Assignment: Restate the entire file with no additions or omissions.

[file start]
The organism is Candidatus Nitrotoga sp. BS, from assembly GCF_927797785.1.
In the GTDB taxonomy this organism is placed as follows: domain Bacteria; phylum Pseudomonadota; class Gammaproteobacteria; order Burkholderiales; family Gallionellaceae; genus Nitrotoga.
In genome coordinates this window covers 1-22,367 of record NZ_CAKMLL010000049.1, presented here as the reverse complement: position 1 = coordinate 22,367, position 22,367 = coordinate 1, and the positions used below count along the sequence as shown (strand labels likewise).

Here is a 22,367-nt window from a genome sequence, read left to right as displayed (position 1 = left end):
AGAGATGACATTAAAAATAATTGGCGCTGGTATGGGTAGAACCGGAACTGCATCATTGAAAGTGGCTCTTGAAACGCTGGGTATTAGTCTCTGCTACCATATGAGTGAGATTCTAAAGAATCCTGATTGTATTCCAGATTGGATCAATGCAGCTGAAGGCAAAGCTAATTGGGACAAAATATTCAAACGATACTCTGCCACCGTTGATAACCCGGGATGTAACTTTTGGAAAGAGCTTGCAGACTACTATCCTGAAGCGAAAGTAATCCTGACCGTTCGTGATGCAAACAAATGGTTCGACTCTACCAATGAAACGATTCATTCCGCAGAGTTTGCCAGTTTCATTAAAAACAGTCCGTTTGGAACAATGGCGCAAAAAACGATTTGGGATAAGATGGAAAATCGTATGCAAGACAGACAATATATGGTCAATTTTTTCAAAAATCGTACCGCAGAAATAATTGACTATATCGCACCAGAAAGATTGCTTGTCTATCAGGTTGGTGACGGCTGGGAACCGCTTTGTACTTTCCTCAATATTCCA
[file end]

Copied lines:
The organism is Candidatus Nitrotoga sp. BS, from assembly GCF_927797785.1.
In the GTDB taxonomy this organism is placed as follows: domain Bacteria; phylum Pseudomonadota; class Gammaproteobacteria; order Burkholderiales; family Gallionellaceae; genus Nitrotoga.
In genome coordinates this window covers 1-22,367 of record NZ_CAKMLL010000049.1, presented here as the reverse complement: position 1 = coordinate 22,367, position 22,367 = coordinate 1, and the positions used below count along the sequence as shown (strand labels likewise).

Here is a 22,367-nt window from a genome sequence, read left to right as displayed (position 1 = left end):
AGAGATGACATTAAAAATAATTGGCGCTGGTATGGGTAGAACCGGAACTGCATCATTGAAAGTGGCTCTTGAAACGCTGGGTATTAGTCTCTGCTACCATATGAGTGAGATTCTAAAGAATCCTGATTGTATTCCAGATTGGATCAATGCAGCTGAAGGCAAAGCTAATTGGGACAAAATATTCAAACGATACTCTGCCACCGTTGATAACCCGGGATGTAACTTTTGGAAAGAGCTTGCAGACTACTATCCTGAAGCGAAAGTAATCCTGACCGTTCGTGATGCAAACAAATGGTTCGACTCTACCAATGAAACGATTCATTCCGCAGAGTTTGCCAGTTTCATTAAAAACAGTCCGTTTGGAACAATGGCGCAAAAAACGATTTGGGATAAGATGGAAAATCGTATGCAAGACAGACAATATATGGTCAATTTTTTCAAAAATCGTACCGCAGAAATAATTGACTATATCGCACCAGAAAGATTGCTTGTCTATCAGGTTGGTGACGGCTGGGAACCGCTTTGTACTTTCCTCAATATTCCA